Tremper Mound 

If our campaign to buy the 85-acre Huckleberry Ridge is successful, the tract will provide our first access to 200 acres of Tremper Mound Preserve’s westernmost holdings, permitting the development of back-country hiking trails for preserve visitors.

Tremper Mound is more than history. It is also a beautiful natural area. Because Tremper is understandably viewed as a historical preserve, the masterful expressions of Hopewell artistry and mortuary ritual uncovered here will forever underscore the historical magnitude of Tremper Mound’s surrounding landscape. Even beyond the intoxicating cultural history of this place, Tremper Mound’s Appalachian wilderness is integral to the preserve’s deepest purpose and lasting legacy.

Steep-sided 1000-foot elevation sandstone ridge-tops – covered in mixed hardwood forests – tower above both the Lower Scioto River and the sinuous turns of Pond Creek that dissect the preserve. In the spring, floral denizens of the forest understory offer lovely displays of l trillium, bloodroot, black cohosh, yellow mandarin, twinleaf, wild comfrey, showy orchis, wild ginger, long-spurred violet, and more.  The thin soils of the steep hillsides boast a diverse array of heaths, ferns, mosses, and lichens.

Close, but far, far away. And yet, all of these rich expressions of the natural beauty of Tremper Mound’s hill country are inaccessible to visitors because the only way to reach them is to cross Pond Creek, a waterway too large to ford by foot, and too wide to span with a bridge. Imagine then, how thrilled I was to hear that a property was for sale that could unlock access to the isolated western reaches of Tremper Mound.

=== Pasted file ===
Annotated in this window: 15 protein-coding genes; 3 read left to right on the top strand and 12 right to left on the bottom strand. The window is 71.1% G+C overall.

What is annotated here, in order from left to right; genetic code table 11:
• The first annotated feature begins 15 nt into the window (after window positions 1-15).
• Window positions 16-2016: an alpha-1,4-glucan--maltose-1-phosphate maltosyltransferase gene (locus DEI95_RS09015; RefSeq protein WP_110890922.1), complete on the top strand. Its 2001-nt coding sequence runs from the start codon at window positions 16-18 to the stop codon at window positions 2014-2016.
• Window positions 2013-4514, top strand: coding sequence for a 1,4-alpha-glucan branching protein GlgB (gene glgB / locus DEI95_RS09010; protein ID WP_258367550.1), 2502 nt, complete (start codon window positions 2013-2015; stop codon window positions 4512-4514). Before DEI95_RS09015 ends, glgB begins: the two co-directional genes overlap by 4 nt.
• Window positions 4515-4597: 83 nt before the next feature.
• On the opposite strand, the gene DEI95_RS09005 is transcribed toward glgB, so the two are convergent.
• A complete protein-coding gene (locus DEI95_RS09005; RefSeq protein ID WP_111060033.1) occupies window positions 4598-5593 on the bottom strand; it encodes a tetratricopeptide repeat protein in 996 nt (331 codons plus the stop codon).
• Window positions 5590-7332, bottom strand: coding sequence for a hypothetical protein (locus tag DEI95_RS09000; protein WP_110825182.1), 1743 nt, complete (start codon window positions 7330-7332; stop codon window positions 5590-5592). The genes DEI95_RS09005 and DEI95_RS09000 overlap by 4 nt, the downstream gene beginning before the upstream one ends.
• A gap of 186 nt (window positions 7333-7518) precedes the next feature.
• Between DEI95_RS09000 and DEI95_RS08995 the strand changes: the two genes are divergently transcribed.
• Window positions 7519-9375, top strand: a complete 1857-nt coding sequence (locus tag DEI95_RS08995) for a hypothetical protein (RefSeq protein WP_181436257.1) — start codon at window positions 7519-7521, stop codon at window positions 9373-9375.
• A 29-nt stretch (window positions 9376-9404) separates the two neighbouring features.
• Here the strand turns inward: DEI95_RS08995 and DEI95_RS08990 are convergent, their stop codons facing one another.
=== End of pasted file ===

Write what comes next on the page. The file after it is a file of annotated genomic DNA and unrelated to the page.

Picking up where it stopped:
Huckleberry Ridge remedies our access problems to a forest wilderness! We are now in contract to purchase 85 acres of the forested woodlands known as Huckleberry Ridge. If our fund-raising drive is successful, the acquisition will provide hikers with stunning ridge-top vistas looking into the heart of Tremper’s remote hill country. To get to Huckleberry Ridge from Tremper, one simply drives south on OH-104 and it is the next property on the right after crossing over Pond Creek Bridge. This bridge handsomely solves the problem of how to transport our visitors to the other side of the creek without having to swim! Huckleberry Ridge is the perfect location for our future hiking trailhead and I have my fingers crossed that we will succeed in securing it. In the meantime, please remember that, for now, it remains private land.

Old Housing Development. Remarkably, at the base of the property’s steep-sided hill is a wide, level piece of ground that back in the ‘50s had been subdivided into 50 small housing lots. Those parcels are still duly recorded at the courthouse.  In the thick stand of young cottonwood trees that have now reclaimed the land, it is wondrous to see dozens of shiny red fire hydrants lining the platted but unbuilt roadways.

Hiking Trails Planned for Huckleberry Ridge. If we succeed in raising the necessary funds to buy Huckleberry Ridge, it will serve as our primary trailhead for the wilder areas of the preserve, providing long-distance trails for avid hikers seeking the peace of a wilderness setting, and spectacular ridgetop views.